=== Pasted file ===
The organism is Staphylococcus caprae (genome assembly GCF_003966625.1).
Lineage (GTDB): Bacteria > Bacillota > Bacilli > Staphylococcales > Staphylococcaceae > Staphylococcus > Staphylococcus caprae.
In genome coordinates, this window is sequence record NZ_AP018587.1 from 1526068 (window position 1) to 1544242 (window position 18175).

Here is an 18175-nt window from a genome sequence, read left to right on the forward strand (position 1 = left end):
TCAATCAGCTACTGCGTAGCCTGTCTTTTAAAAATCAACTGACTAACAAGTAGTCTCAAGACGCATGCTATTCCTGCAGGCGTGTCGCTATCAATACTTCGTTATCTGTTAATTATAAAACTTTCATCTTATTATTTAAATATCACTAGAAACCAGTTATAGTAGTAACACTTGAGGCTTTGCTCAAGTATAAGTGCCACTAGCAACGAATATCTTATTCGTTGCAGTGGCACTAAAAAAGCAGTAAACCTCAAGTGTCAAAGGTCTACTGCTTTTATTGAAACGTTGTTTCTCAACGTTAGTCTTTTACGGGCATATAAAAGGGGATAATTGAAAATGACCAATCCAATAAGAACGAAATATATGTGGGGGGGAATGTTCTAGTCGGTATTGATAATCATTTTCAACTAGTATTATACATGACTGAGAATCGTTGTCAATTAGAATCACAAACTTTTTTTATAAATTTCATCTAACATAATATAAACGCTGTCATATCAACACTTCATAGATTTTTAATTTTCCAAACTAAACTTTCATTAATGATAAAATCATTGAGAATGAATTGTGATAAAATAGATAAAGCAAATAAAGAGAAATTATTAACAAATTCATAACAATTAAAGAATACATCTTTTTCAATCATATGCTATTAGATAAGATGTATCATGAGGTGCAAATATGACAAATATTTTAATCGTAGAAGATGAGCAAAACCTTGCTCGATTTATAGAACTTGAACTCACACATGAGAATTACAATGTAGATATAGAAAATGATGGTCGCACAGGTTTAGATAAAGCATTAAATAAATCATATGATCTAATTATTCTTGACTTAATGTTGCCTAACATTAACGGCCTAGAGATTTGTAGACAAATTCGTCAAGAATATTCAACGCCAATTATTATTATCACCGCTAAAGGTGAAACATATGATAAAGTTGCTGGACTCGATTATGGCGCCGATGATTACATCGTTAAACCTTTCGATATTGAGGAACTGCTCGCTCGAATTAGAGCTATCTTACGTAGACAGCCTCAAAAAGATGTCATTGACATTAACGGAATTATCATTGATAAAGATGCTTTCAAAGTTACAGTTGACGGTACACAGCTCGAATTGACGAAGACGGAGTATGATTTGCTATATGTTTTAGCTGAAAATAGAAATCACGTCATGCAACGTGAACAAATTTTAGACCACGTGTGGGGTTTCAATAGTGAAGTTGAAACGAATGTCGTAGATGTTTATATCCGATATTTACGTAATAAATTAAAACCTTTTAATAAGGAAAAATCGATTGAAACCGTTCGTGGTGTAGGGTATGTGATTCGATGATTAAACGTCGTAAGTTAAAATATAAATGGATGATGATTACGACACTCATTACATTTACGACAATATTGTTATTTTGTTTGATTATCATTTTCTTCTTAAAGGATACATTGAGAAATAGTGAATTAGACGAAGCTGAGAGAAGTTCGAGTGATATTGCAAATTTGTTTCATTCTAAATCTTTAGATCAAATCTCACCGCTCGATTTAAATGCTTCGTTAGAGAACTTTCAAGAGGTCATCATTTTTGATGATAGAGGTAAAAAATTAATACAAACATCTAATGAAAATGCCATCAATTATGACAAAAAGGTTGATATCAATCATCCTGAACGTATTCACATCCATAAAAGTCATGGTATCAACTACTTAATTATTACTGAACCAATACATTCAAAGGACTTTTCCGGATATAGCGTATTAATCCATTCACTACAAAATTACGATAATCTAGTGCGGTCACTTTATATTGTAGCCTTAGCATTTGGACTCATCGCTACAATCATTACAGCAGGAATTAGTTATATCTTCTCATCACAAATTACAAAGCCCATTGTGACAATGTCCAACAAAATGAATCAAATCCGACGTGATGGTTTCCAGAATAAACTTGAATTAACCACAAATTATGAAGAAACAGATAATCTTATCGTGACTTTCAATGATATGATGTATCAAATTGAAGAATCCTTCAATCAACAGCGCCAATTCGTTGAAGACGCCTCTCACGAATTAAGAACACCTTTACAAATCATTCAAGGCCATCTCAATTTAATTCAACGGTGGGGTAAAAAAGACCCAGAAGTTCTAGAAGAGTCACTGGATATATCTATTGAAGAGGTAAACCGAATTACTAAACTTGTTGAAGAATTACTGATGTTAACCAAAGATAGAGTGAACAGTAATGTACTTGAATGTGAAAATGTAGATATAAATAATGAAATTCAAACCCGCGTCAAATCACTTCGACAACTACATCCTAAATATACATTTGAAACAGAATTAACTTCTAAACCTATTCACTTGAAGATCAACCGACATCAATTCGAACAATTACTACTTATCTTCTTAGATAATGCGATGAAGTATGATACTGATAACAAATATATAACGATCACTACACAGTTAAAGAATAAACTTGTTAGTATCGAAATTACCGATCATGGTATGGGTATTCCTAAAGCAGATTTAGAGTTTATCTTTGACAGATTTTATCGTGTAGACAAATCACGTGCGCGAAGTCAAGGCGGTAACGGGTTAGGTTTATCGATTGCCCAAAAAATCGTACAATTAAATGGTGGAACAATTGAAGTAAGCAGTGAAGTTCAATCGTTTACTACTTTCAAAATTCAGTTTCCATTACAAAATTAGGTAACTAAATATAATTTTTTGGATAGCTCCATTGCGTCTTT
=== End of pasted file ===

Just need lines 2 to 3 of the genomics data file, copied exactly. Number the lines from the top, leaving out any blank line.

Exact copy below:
Lineage (GTDB): Bacteria > Bacillota > Bacilli > Staphylococcales > Staphylococcaceae > Staphylococcus > Staphylococcus caprae.
In genome coordinates, this window is sequence record NZ_AP018587.1 from 1526068 (window position 1) to 1544242 (window position 18175).